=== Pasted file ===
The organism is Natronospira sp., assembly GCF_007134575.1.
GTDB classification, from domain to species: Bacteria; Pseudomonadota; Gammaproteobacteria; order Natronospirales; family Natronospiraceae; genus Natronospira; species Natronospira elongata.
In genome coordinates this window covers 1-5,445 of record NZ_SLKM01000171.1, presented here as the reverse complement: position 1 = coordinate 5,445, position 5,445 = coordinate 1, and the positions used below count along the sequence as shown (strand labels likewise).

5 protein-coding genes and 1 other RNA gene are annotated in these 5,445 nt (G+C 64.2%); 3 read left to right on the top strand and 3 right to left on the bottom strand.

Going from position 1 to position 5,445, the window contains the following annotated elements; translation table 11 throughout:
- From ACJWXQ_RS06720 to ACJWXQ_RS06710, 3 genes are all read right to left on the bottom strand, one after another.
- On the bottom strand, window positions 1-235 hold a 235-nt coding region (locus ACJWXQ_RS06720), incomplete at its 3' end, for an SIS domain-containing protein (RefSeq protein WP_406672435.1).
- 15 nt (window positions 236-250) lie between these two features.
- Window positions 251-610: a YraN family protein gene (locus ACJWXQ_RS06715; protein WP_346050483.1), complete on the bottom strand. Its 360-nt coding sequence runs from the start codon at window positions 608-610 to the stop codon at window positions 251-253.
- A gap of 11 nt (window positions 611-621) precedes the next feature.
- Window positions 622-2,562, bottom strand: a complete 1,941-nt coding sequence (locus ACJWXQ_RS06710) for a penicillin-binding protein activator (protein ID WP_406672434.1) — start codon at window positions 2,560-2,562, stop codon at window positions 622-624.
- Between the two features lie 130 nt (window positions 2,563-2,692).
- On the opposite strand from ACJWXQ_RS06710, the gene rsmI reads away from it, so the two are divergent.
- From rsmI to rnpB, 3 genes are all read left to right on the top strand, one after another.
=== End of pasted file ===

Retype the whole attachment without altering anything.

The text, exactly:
The organism is Natronospira sp., assembly GCF_007134575.1.
GTDB classification, from domain to species: Bacteria; Pseudomonadota; Gammaproteobacteria; order Natronospirales; family Natronospiraceae; genus Natronospira; species Natronospira elongata.
In genome coordinates this window covers 1-5,445 of record NZ_SLKM01000171.1, presented here as the reverse complement: position 1 = coordinate 5,445, position 5,445 = coordinate 1, and the positions used below count along the sequence as shown (strand labels likewise).

5 protein-coding genes and 1 other RNA gene are annotated in these 5,445 nt (G+C 64.2%); 3 read left to right on the top strand and 3 right to left on the bottom strand.

Going from position 1 to position 5,445, the window contains the following annotated elements; translation table 11 throughout:
- From ACJWXQ_RS06720 to ACJWXQ_RS06710, 3 genes are all read right to left on the bottom strand, one after another.
- On the bottom strand, window positions 1-235 hold a 235-nt coding region (locus ACJWXQ_RS06720), incomplete at its 3' end, for an SIS domain-containing protein (RefSeq protein WP_406672435.1).
- 15 nt (window positions 236-250) lie between these two features.
- Window positions 251-610: a YraN family protein gene (locus ACJWXQ_RS06715; protein WP_346050483.1), complete on the bottom strand. Its 360-nt coding sequence runs from the start codon at window positions 608-610 to the stop codon at window positions 251-253.
- A gap of 11 nt (window positions 611-621) precedes the next feature.
- Window positions 622-2,562, bottom strand: a complete 1,941-nt coding sequence (locus ACJWXQ_RS06710) for a penicillin-binding protein activator (protein ID WP_406672434.1) — start codon at window positions 2,560-2,562, stop codon at window positions 622-624.
- Between the two features lie 130 nt (window positions 2,563-2,692).
- On the opposite strand from ACJWXQ_RS06710, the gene rsmI reads away from it, so the two are divergent.
- From rsmI to rnpB, 3 genes are all read left to right on the top strand, one after another.